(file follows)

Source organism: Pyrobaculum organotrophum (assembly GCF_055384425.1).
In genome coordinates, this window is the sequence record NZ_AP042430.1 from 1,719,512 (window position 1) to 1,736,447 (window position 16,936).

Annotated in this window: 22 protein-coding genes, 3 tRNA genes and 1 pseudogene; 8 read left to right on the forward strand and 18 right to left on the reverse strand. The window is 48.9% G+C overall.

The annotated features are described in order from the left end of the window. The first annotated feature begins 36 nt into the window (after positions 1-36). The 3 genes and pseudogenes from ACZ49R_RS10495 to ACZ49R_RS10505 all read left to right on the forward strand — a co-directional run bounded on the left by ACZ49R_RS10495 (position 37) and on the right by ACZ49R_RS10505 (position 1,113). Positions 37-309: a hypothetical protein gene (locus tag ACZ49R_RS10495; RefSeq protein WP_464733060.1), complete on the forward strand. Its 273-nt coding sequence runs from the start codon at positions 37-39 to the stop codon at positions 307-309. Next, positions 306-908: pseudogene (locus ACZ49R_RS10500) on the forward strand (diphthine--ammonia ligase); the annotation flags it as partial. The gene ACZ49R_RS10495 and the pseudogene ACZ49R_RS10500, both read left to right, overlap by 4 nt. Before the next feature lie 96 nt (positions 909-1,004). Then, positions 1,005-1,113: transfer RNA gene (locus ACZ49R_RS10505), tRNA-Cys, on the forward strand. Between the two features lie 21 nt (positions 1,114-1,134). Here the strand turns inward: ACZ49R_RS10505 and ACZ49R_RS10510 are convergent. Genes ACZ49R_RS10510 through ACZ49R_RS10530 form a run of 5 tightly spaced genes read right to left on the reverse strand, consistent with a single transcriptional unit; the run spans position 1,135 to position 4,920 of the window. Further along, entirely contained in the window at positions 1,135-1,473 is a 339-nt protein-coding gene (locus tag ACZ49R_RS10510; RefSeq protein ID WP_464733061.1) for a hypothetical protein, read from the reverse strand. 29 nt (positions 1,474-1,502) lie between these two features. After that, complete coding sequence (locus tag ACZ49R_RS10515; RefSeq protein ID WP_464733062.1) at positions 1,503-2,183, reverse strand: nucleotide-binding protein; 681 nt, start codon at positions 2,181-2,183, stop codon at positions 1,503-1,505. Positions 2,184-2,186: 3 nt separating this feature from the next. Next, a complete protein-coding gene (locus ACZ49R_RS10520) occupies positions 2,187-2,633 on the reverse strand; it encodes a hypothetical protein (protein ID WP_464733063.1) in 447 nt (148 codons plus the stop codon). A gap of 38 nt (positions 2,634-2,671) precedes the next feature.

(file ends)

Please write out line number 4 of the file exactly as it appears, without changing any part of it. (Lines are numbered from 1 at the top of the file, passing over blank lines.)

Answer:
The annotated features are described in order from the left end of the window. The first annotated feature begins 36 nt into the window (after positions 1-36). The 3 genes and pseudogenes from ACZ49R_RS10495 to ACZ49R_RS10505 all read left to right on the forward strand — a co-directional run bounded on the left by ACZ49R_RS10495 (position 37) and on the right by ACZ49R_RS10505 (position 1,113). Positions 37-309: a hypothetical protein gene (locus tag ACZ49R_RS10495; RefSeq protein WP_464733060.1), complete on the forward strand. Its 273-nt coding sequence runs from the start codon at positions 37-39 to the stop codon at positions 307-309. Next, positions 306-908: pseudogene (locus ACZ49R_RS10500) on the forward strand (diphthine--ammonia ligase); the annotation flags it as partial. The gene ACZ49R_RS10495 and the pseudogene ACZ49R_RS10500, both read left to right, overlap by 4 nt. Before the next feature lie 96 nt (positions 909-1,004). Then, positions 1,005-1,113: transfer RNA gene (locus ACZ49R_RS10505), tRNA-Cys, on the forward strand. Between the two features lie 21 nt (positions 1,114-1,134). Here the strand turns inward: ACZ49R_RS10505 and ACZ49R_RS10510 are convergent. Genes ACZ49R_RS10510 through ACZ49R_RS10530 form a run of 5 tightly spaced genes read right to left on the reverse strand, consistent with a single transcriptional unit; the run spans position 1,135 to position 4,920 of the window. Further along, entirely contained in the window at positions 1,135-1,473 is a 339-nt protein-coding gene (locus tag ACZ49R_RS10510; RefSeq protein ID WP_464733061.1) for a hypothetical protein, read from the reverse strand. 29 nt (positions 1,474-1,502) lie between these two features. After that, complete coding sequence (locus tag ACZ49R_RS10515; RefSeq protein ID WP_464733062.1) at positions 1,503-2,183, reverse strand: nucleotide-binding protein; 681 nt, start codon at positions 2,181-2,183, stop codon at positions 1,503-1,505. Positions 2,184-2,186: 3 nt separating this feature from the next. Next, a complete protein-coding gene (locus ACZ49R_RS10520) occupies positions 2,187-2,633 on the reverse strand; it encodes a hypothetical protein (protein ID WP_464733063.1) in 447 nt (148 codons plus the stop codon). A gap of 38 nt (positions 2,634-2,671) precedes the next feature.